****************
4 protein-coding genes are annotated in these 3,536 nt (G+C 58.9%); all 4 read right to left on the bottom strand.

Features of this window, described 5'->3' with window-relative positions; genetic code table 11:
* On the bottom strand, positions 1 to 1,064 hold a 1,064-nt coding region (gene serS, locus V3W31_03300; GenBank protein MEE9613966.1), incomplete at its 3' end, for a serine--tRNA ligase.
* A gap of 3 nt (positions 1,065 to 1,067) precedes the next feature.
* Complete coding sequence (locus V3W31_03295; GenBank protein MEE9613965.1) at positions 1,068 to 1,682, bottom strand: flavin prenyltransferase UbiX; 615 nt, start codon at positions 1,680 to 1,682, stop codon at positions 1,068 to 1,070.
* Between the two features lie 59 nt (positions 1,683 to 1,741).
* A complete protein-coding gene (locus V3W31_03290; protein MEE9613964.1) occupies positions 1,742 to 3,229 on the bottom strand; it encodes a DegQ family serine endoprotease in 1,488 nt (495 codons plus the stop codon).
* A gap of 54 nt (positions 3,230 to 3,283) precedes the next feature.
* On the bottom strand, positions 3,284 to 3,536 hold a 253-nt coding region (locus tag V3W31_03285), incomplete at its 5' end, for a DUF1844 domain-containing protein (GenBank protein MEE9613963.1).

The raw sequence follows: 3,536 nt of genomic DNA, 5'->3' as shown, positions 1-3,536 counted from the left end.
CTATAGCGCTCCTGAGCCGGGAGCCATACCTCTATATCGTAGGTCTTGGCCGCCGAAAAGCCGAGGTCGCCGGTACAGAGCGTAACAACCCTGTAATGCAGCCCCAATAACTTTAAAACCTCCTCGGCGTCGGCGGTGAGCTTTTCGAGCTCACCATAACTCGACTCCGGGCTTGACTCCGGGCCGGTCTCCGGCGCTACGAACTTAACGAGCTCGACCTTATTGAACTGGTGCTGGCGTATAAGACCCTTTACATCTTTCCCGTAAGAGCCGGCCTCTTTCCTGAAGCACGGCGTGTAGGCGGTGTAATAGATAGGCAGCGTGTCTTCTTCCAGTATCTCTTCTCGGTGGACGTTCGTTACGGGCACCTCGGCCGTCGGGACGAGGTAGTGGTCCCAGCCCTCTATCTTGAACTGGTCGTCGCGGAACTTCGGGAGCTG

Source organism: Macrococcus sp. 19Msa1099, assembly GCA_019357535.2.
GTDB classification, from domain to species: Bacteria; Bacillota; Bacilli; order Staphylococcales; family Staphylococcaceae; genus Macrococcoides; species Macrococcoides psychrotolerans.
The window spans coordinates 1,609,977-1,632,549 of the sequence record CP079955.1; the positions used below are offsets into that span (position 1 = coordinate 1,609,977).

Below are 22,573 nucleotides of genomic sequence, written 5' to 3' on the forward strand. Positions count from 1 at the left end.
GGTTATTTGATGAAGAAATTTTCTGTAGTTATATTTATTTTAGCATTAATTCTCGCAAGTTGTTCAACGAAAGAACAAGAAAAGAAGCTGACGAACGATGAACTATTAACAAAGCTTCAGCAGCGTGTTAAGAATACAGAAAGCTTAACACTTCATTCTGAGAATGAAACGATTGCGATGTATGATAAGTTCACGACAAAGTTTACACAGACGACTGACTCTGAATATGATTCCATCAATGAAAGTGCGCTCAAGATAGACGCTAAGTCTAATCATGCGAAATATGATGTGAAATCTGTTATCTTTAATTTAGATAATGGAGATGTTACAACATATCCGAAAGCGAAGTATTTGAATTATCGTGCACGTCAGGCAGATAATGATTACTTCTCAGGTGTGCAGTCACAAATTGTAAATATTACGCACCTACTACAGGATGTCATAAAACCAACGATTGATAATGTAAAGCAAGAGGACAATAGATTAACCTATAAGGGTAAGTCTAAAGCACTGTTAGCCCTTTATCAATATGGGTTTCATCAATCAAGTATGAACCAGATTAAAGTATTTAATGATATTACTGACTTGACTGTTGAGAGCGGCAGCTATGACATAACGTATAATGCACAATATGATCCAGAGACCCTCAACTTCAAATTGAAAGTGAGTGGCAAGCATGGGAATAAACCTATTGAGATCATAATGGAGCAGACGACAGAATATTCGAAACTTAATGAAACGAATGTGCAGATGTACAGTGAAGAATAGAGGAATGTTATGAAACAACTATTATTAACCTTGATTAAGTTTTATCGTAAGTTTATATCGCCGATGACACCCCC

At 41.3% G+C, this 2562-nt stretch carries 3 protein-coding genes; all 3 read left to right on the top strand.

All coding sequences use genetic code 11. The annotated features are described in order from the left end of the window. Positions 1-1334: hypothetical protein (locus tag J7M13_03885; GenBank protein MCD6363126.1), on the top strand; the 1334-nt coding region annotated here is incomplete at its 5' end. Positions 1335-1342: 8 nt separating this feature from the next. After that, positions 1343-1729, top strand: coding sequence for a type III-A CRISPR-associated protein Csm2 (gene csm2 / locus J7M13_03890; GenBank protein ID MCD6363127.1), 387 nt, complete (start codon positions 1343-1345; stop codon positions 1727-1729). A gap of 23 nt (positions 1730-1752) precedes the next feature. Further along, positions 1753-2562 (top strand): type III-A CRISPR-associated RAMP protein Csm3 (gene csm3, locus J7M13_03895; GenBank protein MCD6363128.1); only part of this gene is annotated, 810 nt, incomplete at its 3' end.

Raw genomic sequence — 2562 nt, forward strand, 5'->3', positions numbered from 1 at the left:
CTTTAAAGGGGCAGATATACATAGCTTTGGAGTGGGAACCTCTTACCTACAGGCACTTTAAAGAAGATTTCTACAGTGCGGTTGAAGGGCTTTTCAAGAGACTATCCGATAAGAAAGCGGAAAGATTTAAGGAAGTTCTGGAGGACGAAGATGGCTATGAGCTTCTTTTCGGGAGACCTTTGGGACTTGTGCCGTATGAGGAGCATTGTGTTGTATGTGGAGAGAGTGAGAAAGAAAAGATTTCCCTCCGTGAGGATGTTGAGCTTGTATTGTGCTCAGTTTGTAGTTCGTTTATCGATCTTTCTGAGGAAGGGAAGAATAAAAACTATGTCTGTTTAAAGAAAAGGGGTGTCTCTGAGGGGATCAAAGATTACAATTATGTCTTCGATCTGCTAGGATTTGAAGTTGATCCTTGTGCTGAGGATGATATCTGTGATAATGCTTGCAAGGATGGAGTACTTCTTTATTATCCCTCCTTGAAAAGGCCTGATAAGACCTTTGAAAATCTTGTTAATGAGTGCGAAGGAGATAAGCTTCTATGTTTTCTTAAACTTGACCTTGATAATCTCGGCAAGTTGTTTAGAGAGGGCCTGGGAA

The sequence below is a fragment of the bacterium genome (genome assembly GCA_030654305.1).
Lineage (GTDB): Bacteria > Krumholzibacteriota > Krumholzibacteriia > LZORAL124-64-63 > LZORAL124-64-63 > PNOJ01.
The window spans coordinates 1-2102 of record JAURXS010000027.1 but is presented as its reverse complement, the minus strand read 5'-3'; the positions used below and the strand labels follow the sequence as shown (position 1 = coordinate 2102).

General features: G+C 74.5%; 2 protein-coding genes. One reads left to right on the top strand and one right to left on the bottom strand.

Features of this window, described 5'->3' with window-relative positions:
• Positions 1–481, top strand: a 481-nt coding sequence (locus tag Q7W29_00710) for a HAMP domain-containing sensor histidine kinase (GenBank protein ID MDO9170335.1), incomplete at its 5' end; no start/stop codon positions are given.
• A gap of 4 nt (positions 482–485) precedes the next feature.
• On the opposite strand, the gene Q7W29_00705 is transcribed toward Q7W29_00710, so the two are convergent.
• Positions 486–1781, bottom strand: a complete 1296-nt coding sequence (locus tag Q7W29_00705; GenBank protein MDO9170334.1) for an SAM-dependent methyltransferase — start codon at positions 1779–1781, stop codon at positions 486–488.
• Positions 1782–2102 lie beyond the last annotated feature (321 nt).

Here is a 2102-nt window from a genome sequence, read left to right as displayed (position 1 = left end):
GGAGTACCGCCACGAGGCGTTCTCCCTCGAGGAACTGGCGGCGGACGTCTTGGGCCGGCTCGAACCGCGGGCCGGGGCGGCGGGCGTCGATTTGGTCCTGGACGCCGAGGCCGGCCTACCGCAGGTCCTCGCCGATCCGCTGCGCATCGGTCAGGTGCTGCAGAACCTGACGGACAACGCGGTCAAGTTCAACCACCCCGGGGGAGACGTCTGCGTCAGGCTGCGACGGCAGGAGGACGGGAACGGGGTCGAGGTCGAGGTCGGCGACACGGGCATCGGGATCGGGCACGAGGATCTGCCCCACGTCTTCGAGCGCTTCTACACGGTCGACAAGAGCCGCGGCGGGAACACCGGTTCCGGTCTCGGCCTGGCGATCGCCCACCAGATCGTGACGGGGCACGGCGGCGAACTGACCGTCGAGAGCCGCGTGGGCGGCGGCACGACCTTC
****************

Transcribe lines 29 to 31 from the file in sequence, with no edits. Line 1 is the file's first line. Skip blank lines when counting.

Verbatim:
• Positions 486–1781, bottom strand: a complete 1296-nt coding sequence (locus tag Q7W29_00705; GenBank protein MDO9170334.1) for an SAM-dependent methyltransferase — start codon at positions 1779–1781, stop codon at positions 486–488.
• Positions 1782–2102 lie beyond the last annotated feature (321 nt).

Here is a 2102-nt window from a genome sequence, read left to right as displayed (position 1 = left end):